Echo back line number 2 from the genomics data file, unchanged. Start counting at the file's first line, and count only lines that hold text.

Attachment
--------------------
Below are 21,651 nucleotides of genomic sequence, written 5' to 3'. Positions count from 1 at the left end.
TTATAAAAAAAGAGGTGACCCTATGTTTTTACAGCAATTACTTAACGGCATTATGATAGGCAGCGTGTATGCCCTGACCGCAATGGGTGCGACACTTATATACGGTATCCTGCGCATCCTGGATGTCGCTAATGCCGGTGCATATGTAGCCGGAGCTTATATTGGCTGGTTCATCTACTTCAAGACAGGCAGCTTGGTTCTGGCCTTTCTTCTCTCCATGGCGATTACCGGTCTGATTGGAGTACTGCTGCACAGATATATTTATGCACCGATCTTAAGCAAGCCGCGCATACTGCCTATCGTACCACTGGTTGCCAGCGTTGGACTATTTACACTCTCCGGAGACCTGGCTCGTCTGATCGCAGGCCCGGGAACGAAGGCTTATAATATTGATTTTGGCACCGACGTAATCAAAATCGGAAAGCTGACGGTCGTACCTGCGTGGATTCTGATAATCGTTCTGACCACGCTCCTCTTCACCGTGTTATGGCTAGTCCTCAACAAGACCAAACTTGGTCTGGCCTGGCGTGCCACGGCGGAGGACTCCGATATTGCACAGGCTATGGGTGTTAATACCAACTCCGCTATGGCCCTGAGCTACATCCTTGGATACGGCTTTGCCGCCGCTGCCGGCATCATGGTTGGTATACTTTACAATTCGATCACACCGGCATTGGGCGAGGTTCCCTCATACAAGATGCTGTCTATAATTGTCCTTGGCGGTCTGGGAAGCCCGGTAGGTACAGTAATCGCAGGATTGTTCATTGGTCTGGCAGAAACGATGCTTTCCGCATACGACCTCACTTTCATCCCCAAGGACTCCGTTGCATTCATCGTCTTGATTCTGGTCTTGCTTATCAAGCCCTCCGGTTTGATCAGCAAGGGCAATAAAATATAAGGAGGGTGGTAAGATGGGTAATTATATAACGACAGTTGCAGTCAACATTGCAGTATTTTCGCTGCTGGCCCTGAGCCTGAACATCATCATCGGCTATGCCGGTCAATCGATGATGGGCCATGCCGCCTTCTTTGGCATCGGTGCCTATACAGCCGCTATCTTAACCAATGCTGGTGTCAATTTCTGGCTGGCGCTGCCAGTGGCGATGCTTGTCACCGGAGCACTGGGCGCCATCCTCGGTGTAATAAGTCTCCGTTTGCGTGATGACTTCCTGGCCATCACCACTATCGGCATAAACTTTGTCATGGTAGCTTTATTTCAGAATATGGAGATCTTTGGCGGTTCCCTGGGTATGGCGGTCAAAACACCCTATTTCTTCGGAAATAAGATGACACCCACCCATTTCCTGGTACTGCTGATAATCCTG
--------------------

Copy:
TTATAAAAAAAGAGGTGACCCTATGTTTTTACAGCAATTACTTAACGGCATTATGATAGGCAGCGTGTATGCCCTGACCGCAATGGGTGCGACACTTATATACGGTATCCTGCGCATCCTGGATGTCGCTAATGCCGGTGCATATGTAGCCGGAGCTTATATTGGCTGGTTCATCTACTTCAAGACAGGCAGCTTGGTTCTGGCCTTTCTTCTCTCCATGGCGATTACCGGTCTGATTGGAGTACTGCTGCACAGATATATTTATGCACCGATCTTAAGCAAGCCGCGCATACTGCCTATCGTACCACTGGTTGCCAGCGTTGGACTATTTACACTCTCCGGAGACCTGGCTCGTCTGATCGCAGGCCCGGGAACGAAGGCTTATAATATTGATTTTGGCACCGACGTAATCAAAATCGGAAAGCTGACGGTCGTACCTGCGTGGATTCTGATAATCGTTCTGACCACGCTCCTCTTCACCGTGTTATGGCTAGTCCTCAACAAGACCAAACTTGGTCTGGCCTGGCGTGCCACGGCGGAGGACTCCGATATTGCACAGGCTATGGGTGTTAATACCAACTCCGCTATGGCCCTGAGCTACATCCTTGGATACGGCTTTGCCGCCGCTGCCGGCATCATGGTTGGTATACTTTACAATTCGATCACACCGGCATTGGGCGAGGTTCCCTCATACAAGATGCTGTCTATAATTGTCCTTGGCGGTCTGGGAAGCCCGGTAGGTACAGTAATCGCAGGATTGTTCATTGGTCTGGCAGAAACGATGCTTTCCGCATACGACCTCACTTTCATCCCCAAGGACTCCGTTGCATTCATCGTCTTGATTCTGGTCTTGCTTATCAAGCCCTCCGGTTTGATCAGCAAGGGCAATAAAATATAAGGAGGGTGGTAAGATGGGTAATTATATAACGACAGTTGCAGTCAACATTGCAGTATTTTCGCTGCTGGCCCTGAGCCTGAACATCATCATCGGCTATGCCGGTCAATCGATGATGGGCCATGCCGCCTTCTTTGGCATCGGTGCCTATACAGCCGCTATCTTAACCAATGCTGGTGTCAATTTCTGGCTGGCGCTGCCAGTGGCGATGCTTGTCACCGGAGCACTGGGCGCCATCCTCGGTGTAATAAGTCTCCGTTTGCGTGATGACTTCCTGGCCATCACCACTATCGGCATAAACTTTGTCATGGTAGCTTTATTTCAGAATATGGAGATCTTTGGCGGTTCCCTGGGTATGGCGGTCAAAACACCCTATTTCTTCGGAAATAAGATGACACCCACCCATTTCCTGGTACTGCTGATAATCCTG